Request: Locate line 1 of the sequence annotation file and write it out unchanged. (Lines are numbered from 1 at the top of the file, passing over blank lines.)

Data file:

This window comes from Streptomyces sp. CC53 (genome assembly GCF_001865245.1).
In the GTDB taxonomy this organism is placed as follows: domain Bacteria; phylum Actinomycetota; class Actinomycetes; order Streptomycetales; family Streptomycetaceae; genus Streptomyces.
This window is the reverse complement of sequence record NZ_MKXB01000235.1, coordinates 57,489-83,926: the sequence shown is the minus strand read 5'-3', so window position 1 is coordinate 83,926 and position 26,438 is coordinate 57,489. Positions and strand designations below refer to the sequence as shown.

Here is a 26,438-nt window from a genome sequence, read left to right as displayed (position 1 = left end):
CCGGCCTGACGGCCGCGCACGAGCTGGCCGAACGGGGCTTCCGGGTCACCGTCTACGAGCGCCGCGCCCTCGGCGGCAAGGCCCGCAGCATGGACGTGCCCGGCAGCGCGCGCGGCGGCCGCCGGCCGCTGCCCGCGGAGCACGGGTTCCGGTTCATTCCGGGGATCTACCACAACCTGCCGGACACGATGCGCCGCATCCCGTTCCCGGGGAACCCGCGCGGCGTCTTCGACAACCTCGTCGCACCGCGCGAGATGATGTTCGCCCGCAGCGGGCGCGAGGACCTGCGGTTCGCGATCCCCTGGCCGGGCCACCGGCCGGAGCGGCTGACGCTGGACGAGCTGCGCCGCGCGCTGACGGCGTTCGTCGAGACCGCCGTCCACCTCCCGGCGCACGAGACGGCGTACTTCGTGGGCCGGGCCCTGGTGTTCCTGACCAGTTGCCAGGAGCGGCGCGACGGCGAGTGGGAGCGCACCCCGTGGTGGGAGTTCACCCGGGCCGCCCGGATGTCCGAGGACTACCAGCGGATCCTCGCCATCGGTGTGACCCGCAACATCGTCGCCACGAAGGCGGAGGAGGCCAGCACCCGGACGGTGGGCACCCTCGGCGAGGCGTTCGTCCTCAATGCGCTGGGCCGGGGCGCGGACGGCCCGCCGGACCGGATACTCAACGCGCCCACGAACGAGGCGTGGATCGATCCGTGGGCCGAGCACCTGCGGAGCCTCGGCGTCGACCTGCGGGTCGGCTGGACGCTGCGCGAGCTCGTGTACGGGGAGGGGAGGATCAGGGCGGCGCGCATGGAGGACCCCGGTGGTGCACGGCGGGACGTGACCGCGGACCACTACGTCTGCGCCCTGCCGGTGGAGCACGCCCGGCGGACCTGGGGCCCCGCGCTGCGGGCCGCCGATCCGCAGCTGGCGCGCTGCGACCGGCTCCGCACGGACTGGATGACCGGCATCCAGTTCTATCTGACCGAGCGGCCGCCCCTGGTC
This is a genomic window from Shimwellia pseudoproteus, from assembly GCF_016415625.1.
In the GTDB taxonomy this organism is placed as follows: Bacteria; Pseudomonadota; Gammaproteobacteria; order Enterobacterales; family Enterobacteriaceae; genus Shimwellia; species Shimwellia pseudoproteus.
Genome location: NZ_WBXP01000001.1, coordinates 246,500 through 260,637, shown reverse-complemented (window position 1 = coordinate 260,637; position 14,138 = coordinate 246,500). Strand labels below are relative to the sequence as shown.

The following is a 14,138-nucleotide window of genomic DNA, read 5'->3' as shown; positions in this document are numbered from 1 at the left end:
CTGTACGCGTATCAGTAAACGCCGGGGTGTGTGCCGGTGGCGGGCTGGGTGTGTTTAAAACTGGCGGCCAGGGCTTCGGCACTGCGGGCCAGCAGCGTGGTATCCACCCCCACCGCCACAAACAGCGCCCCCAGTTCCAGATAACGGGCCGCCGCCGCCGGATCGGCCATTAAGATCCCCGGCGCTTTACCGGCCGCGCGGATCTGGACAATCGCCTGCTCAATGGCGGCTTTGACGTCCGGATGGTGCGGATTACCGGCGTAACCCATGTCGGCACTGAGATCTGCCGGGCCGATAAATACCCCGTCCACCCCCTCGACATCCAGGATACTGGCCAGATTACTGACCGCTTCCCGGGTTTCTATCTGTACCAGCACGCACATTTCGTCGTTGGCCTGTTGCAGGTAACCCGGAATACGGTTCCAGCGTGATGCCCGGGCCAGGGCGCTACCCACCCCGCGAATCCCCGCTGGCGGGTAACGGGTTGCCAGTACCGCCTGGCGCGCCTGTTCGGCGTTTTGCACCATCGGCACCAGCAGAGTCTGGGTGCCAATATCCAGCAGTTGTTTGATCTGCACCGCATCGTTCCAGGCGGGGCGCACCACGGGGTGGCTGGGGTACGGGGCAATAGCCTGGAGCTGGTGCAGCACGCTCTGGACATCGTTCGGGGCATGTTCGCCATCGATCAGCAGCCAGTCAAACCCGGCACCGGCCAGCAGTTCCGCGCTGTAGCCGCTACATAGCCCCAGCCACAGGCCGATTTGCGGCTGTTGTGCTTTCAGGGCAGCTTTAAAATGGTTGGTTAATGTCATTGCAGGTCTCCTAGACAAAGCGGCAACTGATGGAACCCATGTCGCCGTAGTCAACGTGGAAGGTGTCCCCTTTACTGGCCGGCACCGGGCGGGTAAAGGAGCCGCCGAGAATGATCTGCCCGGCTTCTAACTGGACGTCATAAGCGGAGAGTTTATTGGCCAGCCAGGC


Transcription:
This window comes from Streptomyces sp. CC53 (genome assembly GCF_001865245.1).